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Wrapping up the Oscars
Nostalgia ruled the night at Sunday's 84th Academy Awards ceremony. A silent movie, “The Artist,” and a movie about silent movies, “Hugo,” came away as the biggest winners. Meryl Streep, a familiar face at the Oscars, won her third award. And the show itself harked back to the good old days of the 1990s by re-hiring Billy Crystal as its host for the ninth time.
The show summed up the conflicting attitudes of Hollywood in 2012. The movie industry has been rushing headlong toward new technological gimmicks such as 3-D, digital cameras, higher frame rates and motion-capture animation. At the same time, Sunday's Oscars seemed to be looking yearningly backward to a legacy of glamor, artistry and classic cinema.
Time and again during the ceremony, there were signs that the movies are no longer what they once were. Crystal peppered his routines with nods to new developments like iPhones and Netflix, which have made movies cheaper and more widely available but have undoubtedly diminished the viewing experience.
“People watch movies on their phones,” Crystal told the audience. “Give me the big screen – the iPad.”
Moviegoers, however, aren't the ones doing the hand-wringing. Sunday night's ceremony could be seen as another sign of the split between old-guard Hollywood and modern audiences. The year's most popular films, effects-driven, tween-oriented extravaganzas like the latest “Harry Potter” and “Transformers” installments, were virtually absent from the broadcast. “Hugo” and “The Artist,” however, which scored well with critics but have underperformed at the box office, took home five Oscars each, far more than any other movie.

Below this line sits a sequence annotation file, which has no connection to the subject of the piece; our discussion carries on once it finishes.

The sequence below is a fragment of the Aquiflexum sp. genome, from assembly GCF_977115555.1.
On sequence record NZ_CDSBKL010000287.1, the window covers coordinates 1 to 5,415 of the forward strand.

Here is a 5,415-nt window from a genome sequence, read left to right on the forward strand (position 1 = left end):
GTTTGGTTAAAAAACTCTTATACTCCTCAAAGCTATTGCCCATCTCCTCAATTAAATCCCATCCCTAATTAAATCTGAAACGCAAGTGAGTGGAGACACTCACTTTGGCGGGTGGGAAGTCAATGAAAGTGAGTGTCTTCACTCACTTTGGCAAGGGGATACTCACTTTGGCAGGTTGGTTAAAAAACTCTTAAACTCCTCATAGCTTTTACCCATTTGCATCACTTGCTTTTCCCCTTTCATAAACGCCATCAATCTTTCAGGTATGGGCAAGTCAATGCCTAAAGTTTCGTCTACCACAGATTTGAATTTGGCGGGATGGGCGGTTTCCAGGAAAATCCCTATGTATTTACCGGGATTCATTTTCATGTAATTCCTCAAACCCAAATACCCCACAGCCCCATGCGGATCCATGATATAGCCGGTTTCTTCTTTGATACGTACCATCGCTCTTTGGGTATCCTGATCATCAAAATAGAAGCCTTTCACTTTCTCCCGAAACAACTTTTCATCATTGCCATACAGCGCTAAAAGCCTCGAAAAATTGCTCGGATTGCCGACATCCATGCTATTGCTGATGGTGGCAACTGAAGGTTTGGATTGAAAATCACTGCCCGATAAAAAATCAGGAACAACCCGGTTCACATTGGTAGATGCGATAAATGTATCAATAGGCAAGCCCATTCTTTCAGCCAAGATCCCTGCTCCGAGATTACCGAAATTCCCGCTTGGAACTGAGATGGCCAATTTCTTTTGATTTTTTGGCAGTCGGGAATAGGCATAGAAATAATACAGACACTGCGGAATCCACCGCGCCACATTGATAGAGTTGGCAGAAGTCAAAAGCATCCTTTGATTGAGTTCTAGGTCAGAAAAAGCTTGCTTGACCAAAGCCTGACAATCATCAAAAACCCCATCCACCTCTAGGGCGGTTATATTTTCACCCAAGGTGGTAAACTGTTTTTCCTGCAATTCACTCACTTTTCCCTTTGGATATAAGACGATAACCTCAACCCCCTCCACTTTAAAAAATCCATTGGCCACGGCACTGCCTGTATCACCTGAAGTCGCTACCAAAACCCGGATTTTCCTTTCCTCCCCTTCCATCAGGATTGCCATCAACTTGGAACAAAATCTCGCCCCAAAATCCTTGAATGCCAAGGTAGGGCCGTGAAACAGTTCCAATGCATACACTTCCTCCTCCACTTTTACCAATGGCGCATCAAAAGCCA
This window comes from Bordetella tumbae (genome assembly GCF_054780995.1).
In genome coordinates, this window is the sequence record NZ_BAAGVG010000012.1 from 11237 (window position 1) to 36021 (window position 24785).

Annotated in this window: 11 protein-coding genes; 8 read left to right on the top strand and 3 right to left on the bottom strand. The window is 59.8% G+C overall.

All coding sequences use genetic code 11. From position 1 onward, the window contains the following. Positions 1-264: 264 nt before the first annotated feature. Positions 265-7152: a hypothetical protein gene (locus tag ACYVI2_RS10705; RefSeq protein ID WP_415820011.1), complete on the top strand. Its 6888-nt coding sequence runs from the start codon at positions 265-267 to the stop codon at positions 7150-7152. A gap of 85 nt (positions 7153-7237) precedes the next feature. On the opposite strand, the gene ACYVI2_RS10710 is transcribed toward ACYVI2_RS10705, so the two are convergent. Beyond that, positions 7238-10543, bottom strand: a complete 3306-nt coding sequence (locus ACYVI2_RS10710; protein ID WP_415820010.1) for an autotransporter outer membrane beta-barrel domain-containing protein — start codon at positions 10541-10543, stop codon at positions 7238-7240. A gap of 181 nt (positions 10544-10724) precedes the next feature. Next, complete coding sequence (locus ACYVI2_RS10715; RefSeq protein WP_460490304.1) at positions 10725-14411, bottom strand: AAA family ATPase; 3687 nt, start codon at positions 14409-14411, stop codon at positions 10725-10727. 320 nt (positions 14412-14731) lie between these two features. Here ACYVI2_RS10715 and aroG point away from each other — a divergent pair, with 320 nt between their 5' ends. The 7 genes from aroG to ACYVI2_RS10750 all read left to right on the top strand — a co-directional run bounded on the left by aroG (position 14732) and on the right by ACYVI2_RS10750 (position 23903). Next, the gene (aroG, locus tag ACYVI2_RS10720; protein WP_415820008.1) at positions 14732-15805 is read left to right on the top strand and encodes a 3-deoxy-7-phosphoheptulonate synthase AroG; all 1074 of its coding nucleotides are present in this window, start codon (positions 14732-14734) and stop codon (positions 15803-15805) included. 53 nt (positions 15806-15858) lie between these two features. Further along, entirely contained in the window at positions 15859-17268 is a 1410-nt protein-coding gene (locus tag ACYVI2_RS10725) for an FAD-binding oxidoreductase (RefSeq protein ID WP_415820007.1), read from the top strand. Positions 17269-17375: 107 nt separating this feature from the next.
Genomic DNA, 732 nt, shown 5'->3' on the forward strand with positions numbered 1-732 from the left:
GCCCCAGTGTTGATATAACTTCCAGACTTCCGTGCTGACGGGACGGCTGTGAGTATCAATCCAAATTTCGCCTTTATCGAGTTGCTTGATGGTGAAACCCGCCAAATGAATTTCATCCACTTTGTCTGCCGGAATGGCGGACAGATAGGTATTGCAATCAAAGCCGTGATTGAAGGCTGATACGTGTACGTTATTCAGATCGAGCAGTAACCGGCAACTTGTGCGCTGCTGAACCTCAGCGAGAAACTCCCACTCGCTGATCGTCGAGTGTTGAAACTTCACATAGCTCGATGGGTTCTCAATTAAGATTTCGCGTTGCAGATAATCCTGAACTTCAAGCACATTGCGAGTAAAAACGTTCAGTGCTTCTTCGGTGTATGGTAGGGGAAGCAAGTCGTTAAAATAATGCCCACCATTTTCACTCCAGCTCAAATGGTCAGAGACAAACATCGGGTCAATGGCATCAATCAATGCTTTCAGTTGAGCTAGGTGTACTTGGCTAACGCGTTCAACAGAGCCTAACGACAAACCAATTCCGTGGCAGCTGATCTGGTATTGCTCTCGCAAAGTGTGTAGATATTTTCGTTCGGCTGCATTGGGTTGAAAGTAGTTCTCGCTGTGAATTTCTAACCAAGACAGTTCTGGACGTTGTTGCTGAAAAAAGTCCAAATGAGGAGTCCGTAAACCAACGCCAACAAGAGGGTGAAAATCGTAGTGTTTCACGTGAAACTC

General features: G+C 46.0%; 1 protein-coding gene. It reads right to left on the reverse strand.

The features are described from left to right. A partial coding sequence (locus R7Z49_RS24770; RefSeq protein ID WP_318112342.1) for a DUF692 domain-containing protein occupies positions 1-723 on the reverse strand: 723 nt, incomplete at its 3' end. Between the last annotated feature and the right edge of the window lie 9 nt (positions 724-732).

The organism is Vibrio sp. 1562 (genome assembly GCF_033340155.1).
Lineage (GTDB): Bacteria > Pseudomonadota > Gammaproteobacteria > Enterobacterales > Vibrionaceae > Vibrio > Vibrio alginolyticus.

(It's worth noting that Oscar voters are nearly 94% white, 77% male and have a median age of 62, according to the Los Angeles Times, while people younger than 50 reportedly make up just 14% of the membership.)
The best picture Oscar for “The Artist,” the first silent film to win that award since “Wings” in 1929 (the first Academy Awards show ever) seemed tantamount to a collective sigh: “They don't make 'em like that anymore!” Meanwhile, Martin Scorsese's “Hugo” served as a fictionalized tribute to the real-life film pioneer Georges Melies (1861-1938). It closes with Melies being lauded at a gala and his forgotten reels of celluloid enshrined in an archive. (Only within Hollywood and critical circles could such an ending warm many cockles.)
One of the most telling moments of the evening came when Crystal joked that the Kodak Theater, where the Oscars are traditionally held, is now called the “Your Name Here Theater.” Earlier this year, Kodak, the century-old American company that manufactures film, declared bankruptcy.